Welcome to Saint Maximilian Kolbe Parish

Our History

In 2017, the churches of Saint Thomas, Immaculate Conception, and Saint Casimir, were merged by decree into the Parish of Saint Maximilian Kolbe. Since that time, these three churches have worked together to build a strong parish of believers in Jesus Christ while respecting the unique identity, rituals, traditions, and roots of each parish.


St. Maximilian Kolbe was born Raymund Kolbe in Poland on January 8, 1894. St. Maximilian Kolbe was very active in promoting the Immaculate Virgin Mary and is known as the Apostle of Consecration to Mary. Much of his life was strongly influenced by a vision he had of the Virgin Mary when he was 12.

“That night I asked the Mother of God what was to become of me. Then she came to me holding two crowns, one white, and the other red. She asked me if I was willing to accept either of these crowns. The white one meant that I should persevere in purity and the red that I should become a martyr. I said that I would accept them both.”

He joined the Conventual Franciscans and eventually founded the Immaculata Movement devoted to Our Lady. In 1918, he was ordained a priest and continued his work of promoting Mary throughout Poland. At the age of 21, Kolbe earned a doctorate in philosophy from the Pontifical Gregorian University. He would also earn a doctorate in theology by the time he was 28.
During this time, Kolbe also founded monasteries in both Japan and India. To this day, the monastery in Japan remains prominent in the Roman Catholic Church in Japan.

In 1936, Kolbe’s poor health forced him to return home to Poland, and once the WWII invasion by Germany began, he became one of the only brothers to remain in the monastery. He opened up a temporary hospital to aid those in need.

During World War II, the Nazis imprisoned Kolbe in the German death Camp of Auschwitz in Poland. Several months after he was imprisoned, 10 men were chosen to face death by starvation as a warning to other prisoners against escape. Maximilian, who was not chosen, offered to go in place of a young husband and father. During the last days of his life, Kolbe led prayers to Our Lady with the prisoners and remained calm. He was the last of the group to remain alive, and after two weeks of being subjected to starvation, thirst and neglect, he died by lethal injection on August 14, 1941.

St. Maximilian was beatified by Pope Paul VI on October 17, 1971 and was canonized by Pope John Paul II on October 10, 1982. His feast day is August 14. St. Maximilian Kolbe is the Patron of drug addicts, prisoners, families, and the pro-life movement.


Churches ordered by date of creation:

Saint Thomas Church

On December 24, 1868 incorporation papers were signed for the new parish and in 1871 the first resident Pastor, Father Eugene Gaffney was appointed.  The foundation for a church had been constructed and Father Gaffney finished the original church which was located on the east slope of a hill convenient to the Railroad Station.  Bishop Galberry of the Hartford Diocese dedicated the Church on October 15, 1876.  On November 30, 1884, Father Michael J. McGivney was appointed the second resident Pastor of Saint Thomas. By the turn of the century, Father Daly and his successor Father Timothy O’Brien realized the need for a new and larger Church. Land was purchased at the intersection of East Main and North Main Streets in the center of Thomaston. In 1905 under Father John H. Walsh’s direction, construction of the new church began. The cornerstone was laid amid a joyous community celebration on May 6, 1906 and dedicated on May 31, 1908. The Church structure still serves our Parish Family.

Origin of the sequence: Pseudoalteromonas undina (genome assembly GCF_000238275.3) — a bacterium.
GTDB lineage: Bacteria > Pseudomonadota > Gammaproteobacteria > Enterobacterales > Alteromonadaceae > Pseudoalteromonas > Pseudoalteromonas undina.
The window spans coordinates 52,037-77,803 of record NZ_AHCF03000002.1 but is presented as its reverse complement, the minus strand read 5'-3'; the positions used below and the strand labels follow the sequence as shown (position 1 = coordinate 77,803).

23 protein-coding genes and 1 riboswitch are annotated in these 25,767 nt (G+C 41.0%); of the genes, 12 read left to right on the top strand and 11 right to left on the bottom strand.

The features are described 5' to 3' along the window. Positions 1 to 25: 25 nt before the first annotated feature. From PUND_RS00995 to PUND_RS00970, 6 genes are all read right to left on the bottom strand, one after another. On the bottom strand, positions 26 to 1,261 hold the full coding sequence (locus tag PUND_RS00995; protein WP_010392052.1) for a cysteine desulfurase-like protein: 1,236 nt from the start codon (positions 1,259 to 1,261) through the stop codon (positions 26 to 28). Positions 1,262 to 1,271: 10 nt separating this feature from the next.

Immaculate Conception Church

At the Eagle Street home of Philip Ryan, Father Michael O’Neil of Waterbury offered the first Mass in Terryville in early 1848. Philip Ryan purchased property on South Main Street in 1858 for a Catholic cemetery named for St. John and donated it for Catholic use. By the mid 19th century, Mass was being offered for all immigrants by visiting priests in private homes or at the Terryville Institute, later used as a public school. Terryville’s circuit clerics were from surrounding areas such as New Haven, Waterbury, Collinsville, New Britain, Bristol, Watertown and Thomaston. Under Thomaston pastors, a mission church was built in 1882. Immaculate Conception Church opened for Mass on November 5, 1882. On October 14, 1883, Bishop Lawrence S. McMahon dedicated the church. In the late 1880’s Knights of Columbus founder Father Michael J. McGivney, then in Thomaston, tended the mission. In 1900 Father John Neale was named first resident pastor as the Immaculate Conception mission was made a parish. Father John H. Sheehan purchased another parish cemetery on North Main Street named for St. Mary.

Saint Casimir Church

Polish Immigrants in Terryville increased sharply in number between 1891 and 1900. At first, the immigrants worshiped at Immaculate Conception. Since there was no Polish priest there, however, a movement grew to form a Polish parish. In December 1900, the St. Casimir Society was formed, a Polish fraternal organization that met in the basement of Immaculate Conception. The St. Casimir Society purchased land at 15 Allen Street. By March 1906, Father Joseph Raniszewski was assigned to Terryville with the help of the Apostolic Delegate. This pioneer pastor first offered Mass at Immaculate Conception Church and later in rented halls. Church construction began, and Bishop Tierney consecrated St. Casimir Church on September 1, 1906.


Today, Saint Maximilian Kolbe Parish Community strives to bring the presence and love of Christ to its members and to the surrounding communities through liturgical services, education programs and social ministry. We hope to provide a warm and welcoming atmosphere for both it’s members and visitors.